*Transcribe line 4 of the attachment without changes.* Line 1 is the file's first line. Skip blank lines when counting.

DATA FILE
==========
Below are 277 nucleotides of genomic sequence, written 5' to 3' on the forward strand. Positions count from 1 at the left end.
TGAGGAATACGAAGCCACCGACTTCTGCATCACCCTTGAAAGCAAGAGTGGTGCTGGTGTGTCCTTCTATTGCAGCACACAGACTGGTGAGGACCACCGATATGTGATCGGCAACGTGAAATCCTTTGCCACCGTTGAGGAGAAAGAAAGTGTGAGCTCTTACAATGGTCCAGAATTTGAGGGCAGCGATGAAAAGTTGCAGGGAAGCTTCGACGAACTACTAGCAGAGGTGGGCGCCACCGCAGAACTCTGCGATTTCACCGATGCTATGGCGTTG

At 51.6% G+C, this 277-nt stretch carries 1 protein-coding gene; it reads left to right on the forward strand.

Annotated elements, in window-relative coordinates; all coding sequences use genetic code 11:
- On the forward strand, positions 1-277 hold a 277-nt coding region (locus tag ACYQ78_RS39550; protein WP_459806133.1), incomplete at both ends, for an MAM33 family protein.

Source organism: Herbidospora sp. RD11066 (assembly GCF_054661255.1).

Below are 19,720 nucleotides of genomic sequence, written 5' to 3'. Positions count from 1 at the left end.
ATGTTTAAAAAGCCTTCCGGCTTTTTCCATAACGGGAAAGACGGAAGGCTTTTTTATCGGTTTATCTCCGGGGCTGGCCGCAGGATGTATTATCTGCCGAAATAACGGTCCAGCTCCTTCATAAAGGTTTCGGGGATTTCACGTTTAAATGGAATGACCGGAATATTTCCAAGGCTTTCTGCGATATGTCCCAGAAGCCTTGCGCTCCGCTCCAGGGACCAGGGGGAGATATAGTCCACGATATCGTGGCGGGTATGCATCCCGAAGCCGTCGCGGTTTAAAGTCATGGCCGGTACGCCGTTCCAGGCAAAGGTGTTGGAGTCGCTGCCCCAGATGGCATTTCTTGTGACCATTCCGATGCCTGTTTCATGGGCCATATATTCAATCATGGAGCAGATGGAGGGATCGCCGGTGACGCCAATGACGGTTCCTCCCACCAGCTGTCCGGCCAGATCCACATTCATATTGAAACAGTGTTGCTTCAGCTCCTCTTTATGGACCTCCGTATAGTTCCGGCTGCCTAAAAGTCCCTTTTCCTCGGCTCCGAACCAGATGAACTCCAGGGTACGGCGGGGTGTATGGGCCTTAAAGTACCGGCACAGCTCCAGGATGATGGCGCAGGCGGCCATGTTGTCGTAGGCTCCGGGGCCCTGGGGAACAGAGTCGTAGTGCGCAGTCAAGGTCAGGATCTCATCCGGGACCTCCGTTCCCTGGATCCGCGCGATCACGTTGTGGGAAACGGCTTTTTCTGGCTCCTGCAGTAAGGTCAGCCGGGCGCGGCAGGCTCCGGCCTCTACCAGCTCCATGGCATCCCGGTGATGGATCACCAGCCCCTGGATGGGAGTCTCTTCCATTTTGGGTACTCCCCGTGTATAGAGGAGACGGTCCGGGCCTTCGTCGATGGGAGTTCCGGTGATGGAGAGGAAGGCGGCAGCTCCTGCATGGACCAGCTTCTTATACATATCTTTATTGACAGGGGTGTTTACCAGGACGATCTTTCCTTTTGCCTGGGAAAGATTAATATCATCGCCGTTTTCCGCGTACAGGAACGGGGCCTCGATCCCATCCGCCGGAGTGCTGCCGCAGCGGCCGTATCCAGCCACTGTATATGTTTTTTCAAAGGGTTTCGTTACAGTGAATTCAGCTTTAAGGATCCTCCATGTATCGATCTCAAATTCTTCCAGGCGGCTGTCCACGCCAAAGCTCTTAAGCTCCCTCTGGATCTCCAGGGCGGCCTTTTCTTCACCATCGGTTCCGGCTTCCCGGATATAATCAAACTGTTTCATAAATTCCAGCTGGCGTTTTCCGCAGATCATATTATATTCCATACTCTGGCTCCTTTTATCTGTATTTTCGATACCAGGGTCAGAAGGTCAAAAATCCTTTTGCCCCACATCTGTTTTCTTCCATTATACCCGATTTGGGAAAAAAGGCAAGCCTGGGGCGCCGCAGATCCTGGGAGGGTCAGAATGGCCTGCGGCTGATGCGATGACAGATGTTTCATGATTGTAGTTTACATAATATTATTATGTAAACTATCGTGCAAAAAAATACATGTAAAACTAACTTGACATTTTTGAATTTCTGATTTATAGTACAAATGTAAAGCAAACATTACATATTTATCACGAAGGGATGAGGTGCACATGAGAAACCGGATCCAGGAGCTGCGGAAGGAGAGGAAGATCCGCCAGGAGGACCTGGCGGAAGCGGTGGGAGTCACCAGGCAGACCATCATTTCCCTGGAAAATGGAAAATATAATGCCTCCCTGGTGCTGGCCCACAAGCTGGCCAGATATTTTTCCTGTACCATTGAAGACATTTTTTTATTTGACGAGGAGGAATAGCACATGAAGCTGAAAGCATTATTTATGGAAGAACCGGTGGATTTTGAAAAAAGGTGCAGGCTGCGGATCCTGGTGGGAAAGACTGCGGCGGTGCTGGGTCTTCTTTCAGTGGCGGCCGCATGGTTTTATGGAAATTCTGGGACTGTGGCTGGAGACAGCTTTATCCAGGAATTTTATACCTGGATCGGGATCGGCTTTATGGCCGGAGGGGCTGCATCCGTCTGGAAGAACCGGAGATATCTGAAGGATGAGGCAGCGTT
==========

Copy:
Annotated elements, in window-relative coordinates; all coding sequences use genetic code 11: